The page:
Wednesday, June 12, 2024

‘Pay the credit card, feed the dog:’ messages from the coronavirus ward

Coronavirus patients at a government hospital in Mexico City are finding ways to communicate with their loved ones despite being in isolation, the newspaper Milenio reports. 

Their messages, ranging from the practical to the sentimental, are transcribed by doctors and nurses on a piece of paper and then taped to windows of the hospital’s first floor. There, social workers take photos of the messages and share them with the patients’ families, many of which wait outside the hospital each day, hoping for information or the possibility of a visit. 

One patient, Maribel, reminded relatives to feed the dog, pay credit card and utility bills and put gas in the car. She also told her family she loves them and regrets not being able to say goodbye because everything happened so fast. 

Francisco López was admitted to the hospital 10 days ago with atypical pneumonia. His son, Jorge, does not know if he has been diagnosed with the coronavirus, but through messages, they are told he is stable. “I only know that he is alive because of the message the nurse gave me,” Jorge says.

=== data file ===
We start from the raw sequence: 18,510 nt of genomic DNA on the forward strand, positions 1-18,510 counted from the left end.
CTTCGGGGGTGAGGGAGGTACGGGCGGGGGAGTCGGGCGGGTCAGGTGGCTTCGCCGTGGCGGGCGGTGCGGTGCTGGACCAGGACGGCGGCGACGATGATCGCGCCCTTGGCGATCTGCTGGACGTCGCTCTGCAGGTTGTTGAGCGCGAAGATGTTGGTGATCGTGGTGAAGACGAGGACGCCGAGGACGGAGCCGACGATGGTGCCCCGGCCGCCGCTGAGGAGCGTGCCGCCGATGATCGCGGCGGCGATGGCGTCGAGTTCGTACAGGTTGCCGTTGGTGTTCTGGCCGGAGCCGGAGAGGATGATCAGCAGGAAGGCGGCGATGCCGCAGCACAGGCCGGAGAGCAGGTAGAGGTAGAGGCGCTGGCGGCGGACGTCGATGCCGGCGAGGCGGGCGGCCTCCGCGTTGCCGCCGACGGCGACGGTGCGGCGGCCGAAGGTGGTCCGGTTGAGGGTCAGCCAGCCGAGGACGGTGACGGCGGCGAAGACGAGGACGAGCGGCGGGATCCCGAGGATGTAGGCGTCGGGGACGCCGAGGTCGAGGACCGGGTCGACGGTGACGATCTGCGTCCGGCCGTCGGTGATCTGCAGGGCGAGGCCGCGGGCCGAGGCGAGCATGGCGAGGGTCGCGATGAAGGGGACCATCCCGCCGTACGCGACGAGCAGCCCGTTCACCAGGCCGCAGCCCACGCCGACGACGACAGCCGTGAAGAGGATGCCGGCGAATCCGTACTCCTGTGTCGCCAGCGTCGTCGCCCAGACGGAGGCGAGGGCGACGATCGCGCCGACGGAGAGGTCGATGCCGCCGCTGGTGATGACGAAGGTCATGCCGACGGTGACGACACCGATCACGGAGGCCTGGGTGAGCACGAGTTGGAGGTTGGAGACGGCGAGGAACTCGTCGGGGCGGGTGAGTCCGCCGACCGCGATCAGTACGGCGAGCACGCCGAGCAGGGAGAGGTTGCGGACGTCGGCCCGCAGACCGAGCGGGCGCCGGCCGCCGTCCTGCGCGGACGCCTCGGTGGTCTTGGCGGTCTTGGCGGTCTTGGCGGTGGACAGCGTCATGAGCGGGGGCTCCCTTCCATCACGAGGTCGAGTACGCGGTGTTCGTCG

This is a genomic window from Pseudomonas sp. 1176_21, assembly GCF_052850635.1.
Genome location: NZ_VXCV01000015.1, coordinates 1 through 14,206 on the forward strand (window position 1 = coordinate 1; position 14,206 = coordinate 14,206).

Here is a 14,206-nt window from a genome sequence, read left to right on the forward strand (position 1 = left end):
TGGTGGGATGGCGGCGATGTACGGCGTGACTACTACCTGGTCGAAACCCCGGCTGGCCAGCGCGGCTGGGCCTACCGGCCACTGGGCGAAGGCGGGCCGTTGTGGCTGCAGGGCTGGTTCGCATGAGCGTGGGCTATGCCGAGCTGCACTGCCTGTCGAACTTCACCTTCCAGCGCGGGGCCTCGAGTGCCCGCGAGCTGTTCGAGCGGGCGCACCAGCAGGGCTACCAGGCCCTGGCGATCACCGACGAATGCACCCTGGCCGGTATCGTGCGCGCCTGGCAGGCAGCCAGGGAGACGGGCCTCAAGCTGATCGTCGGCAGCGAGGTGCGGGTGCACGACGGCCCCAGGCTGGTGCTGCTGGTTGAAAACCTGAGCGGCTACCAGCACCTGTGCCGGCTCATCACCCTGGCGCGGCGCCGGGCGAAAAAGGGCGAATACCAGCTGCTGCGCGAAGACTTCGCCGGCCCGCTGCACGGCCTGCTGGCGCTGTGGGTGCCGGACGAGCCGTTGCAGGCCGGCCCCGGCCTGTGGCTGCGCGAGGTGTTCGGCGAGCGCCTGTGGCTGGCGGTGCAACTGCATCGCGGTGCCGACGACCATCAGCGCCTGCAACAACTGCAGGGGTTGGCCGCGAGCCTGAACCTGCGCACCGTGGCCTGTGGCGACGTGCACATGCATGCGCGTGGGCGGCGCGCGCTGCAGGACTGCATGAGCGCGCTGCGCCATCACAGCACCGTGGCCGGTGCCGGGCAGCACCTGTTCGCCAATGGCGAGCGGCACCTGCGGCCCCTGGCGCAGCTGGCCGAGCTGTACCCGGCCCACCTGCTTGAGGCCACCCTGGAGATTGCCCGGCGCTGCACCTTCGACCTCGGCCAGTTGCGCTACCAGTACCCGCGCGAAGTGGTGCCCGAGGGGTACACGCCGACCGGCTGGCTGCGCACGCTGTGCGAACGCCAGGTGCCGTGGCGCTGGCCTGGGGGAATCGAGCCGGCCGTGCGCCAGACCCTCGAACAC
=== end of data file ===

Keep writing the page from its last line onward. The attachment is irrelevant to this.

In the message, Francisco tells his children he loves them, and not to worry because he has “been through worse.”

“We answered the message, on a little paper note that goes inside a plastic bag,” Jorge said. “We told him that we are here, that we miss him. We also sent him a bottle of water.”

María García also communicates with her husband Julián through daily messages and sends care packages containing soap, towels, sandals and shampoo. She includes notes telling him she loves him and that he will be able to come home soon. 

But still, she’s anxious and wants to see him, arriving at the hospital every afternoon hoping one of the police officers guarding the door will let her in. It hasn’t happened. “They don’t want us to risk getting sick, too,” she concedes. 

Currently, Mexico is in phase three of the pandemic, with 8,261 cases of the coronavirus and 686 deaths.

Source: Milenio (sp)

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